“When I finished high-school, I went to medical school. I was studying to become a dentist. Because i was in medical school, I was exempt from doing the mandatory two years of military service. I was three-and-a-half years into dentistry, and realized I wasn’t interested in dentistry. I enjoyed the science and the technology side of it. I was the top student in radiology. I blasted over a hundred people, taking x-rays. I enjoyed it because it was like photography for me. I had reached the point in my training where I was starting to do surgeries. But I knew I didn’t want to be a dentist,” he said. 

 

Rastin’s father had been doing some business with Canadian companies, and the family decided that they liked what Canada had to offer.

“It had all the traits of a modern country, and the standard of living we were looking for. The Canadian government were also open to Iranian immigrants,” Rastin said. The family came to Vancouver when he was twenty years old. He decided he’d rather work with smart machines than people.

“I enjoy technology. Coming to Canada excited me, so did the opportunity to experience the information highway, as the internet was called.”

 

“I applied to go to UBC  (University of British Columbia) to study Computer Sciences. I went to Capilano College (North Vancouver) to study general arts, and to upgrade my marks while I waited to get into UBC. I also worked on improving my English by taking poetry classes in college,” he said. Rastin spent two years at Capilano College.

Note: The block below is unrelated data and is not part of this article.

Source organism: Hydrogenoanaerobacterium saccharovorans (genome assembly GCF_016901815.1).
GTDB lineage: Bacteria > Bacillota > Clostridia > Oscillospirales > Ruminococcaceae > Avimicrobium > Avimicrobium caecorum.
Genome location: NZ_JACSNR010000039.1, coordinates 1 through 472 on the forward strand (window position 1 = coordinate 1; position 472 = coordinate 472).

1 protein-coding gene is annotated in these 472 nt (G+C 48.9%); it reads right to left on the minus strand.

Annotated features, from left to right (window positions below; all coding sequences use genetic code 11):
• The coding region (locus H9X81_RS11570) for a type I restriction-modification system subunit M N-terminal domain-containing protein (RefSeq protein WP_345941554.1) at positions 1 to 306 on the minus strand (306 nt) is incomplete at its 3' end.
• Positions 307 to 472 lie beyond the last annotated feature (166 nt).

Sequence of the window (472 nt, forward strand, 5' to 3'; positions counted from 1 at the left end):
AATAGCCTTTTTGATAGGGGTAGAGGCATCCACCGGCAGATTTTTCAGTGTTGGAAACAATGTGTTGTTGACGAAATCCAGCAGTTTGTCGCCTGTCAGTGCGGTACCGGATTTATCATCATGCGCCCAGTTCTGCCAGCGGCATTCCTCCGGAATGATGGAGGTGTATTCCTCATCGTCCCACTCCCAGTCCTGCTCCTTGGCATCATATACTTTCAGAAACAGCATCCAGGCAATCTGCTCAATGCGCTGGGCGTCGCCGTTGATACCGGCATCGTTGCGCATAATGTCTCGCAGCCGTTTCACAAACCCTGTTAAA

“I was offered a place at UNBC (University of Northern British Columbia) in Prince George. I decided to go and do it, rather than continue waiting to get into UBC,” he told me.

“My parents were disappointed. They thought I was going to be a dentist, and I had spent over three years in university already studying dentistry,” he said.

 

In Prince George, Rastin discovered a large and vibrant artist's community.

“I got involved in dance while I was there. I met so many intelligent, creative people who became very good friends. I’m still in contact with many of the friends I met during the four years I went to university there,” he said. Rastin’s dance interests included Swing, Balboa and Jazz.

“We would have regular dance nights, similar to when you go to a party and you talk to different people. Except the parties were about dancing with as many people as you could,” he said. Rastin found it to be a great way to be sociable, with people he found to be intelligent. He thrived in the tight knit art community.

“I had also started working for myself during university. I was doing web design and technical support. That’s how I paid my way through school.”

 

“I was offered a job right out of university. I worked for a technology company. I did that for two years, but it wasn’t that exciting. So I quit and started my own company. I’m a consultant, a software developer, and entrepreneur,” he said. Rastin has launched a start-up company developing educational software. It's open source, meaning it is available to anyone, and free for others to use. He believes in sharing education and knowledge.

“I want to support the advancement of science and to help against the muzzling of scientists. The way to move out from an autocracy is to share the very information that those in power don’t want people to have,” he said. He also writes a personal blog. (*Fact Check - see link below.)

 

Rastin is in a relationship.

“My girlfriend is a designer, photographer and roller derby player. We are quite an alternative couple,” he told me. In his spare time, dance has become a passion for him.

“It’s like you go in to it with all the cuts and bruises of life. And then this is like bathing in a beautiful spring that cleanses you.” #notastranger

*Fact Check - http://www.rastinmehr.com